This response implies that the transition to a full outgrower model is a strategic commitment.

Mitigating Liberian Risks

According to SIME, the Government of Liberia is aware and supportive of SIME’s change in direction towards a green growth strategy, so the risk of legal forfeiture appears remote to unknown as results Liberia’s national elections were held October 10, 2017. Sime Darby’s expected breakeven for its new mill appears to require only 10,000 ha of development. In response to queries from Chain Reaction Research, the company downplayed the importance of the concession to their overall business, stating that, as shown in Figure 3 (below), “our Liberian plantations account for approximately 1.7% of Sime Darby’s total global planted area for oil palm (approximately 10,401 ha out of 602,732 ha globally).”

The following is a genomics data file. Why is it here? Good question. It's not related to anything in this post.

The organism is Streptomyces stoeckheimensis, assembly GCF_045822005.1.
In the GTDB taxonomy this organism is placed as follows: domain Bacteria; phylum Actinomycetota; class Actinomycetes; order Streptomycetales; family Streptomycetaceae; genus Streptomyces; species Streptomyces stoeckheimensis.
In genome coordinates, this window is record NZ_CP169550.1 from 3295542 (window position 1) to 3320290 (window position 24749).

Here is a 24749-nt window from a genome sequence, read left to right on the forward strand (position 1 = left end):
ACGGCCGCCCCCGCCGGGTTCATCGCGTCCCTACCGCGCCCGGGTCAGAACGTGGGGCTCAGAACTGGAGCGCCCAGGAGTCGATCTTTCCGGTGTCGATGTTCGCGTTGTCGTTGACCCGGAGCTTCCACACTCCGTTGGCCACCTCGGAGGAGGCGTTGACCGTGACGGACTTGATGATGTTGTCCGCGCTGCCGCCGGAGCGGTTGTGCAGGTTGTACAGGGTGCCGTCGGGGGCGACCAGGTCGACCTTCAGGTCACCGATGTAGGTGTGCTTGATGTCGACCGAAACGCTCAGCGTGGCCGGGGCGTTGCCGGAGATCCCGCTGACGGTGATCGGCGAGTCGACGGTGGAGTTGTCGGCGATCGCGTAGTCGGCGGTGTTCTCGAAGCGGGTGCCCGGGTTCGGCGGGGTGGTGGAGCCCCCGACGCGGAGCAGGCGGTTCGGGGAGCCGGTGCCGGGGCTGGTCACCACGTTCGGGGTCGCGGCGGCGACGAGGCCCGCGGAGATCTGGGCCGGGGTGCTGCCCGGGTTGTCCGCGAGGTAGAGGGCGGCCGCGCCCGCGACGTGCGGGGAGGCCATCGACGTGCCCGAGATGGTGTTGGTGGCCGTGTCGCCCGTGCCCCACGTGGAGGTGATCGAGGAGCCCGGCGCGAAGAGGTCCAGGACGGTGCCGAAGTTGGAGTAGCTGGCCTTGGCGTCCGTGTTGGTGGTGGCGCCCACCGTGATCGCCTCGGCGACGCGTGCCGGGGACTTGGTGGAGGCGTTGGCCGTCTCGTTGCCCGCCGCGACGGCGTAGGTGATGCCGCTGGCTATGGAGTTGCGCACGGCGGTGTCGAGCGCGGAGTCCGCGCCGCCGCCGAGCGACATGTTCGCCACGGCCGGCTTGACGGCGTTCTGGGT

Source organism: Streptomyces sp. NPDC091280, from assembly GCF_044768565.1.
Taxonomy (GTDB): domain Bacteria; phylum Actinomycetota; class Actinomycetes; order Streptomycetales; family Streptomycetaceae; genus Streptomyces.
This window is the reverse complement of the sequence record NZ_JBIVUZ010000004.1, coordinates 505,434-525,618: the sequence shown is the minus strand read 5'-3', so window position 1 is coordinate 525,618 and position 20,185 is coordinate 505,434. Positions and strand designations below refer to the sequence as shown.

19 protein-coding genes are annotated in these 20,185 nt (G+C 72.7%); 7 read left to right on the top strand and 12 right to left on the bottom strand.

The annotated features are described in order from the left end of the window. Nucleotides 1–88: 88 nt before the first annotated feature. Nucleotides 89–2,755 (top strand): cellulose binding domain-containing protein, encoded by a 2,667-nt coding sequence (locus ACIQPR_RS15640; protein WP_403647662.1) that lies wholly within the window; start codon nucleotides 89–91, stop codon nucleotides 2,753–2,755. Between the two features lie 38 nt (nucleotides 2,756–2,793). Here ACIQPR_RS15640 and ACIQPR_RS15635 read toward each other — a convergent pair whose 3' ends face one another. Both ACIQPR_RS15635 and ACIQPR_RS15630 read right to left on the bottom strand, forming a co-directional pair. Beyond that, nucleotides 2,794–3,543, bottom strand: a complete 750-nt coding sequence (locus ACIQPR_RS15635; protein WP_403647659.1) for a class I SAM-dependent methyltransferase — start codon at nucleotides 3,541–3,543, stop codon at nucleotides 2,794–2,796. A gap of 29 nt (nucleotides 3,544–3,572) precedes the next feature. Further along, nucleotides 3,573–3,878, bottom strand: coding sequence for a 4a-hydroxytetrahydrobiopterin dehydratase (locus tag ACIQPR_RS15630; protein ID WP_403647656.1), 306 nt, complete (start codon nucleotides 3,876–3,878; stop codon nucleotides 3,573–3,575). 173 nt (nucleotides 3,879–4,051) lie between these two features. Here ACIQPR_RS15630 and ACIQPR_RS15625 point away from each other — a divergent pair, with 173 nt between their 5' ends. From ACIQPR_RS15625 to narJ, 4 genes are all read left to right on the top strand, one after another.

Liberia Sime Darby Group
FY2017 FY2016 FY2017 FY2016
Fresh Fruit Bunches Production (metric tons) 27,038 2,665 9,780,000 9,620,000
Fresh Fruit Bunches Yield (metric tons/ha) 4.04 1.70 19.44 18.82
Crude Palm Oil Production (metric tons) 5,691 570 2,450,000 2,440,000
Palm Kernel Oil Production (metric tons) 181 580,000 570,000
Crude Palm Oil Extraction Rate (%) 18.73% 21.39% 21.29% 21.89%
Palm Kernel Oil Extraction Rate (%) 2.48% 5.02% 5.09%
Average Crude Palm Oil Selling Price (RM/metric ton) 2,413 2,028 2,848 2,242
Average Palm Kernel Oil Selling Price (RM/metric ton) 2,469 1,581

Figure 3: SIMEs FY16/17 plantation operational statistics. Source: Sime Darby.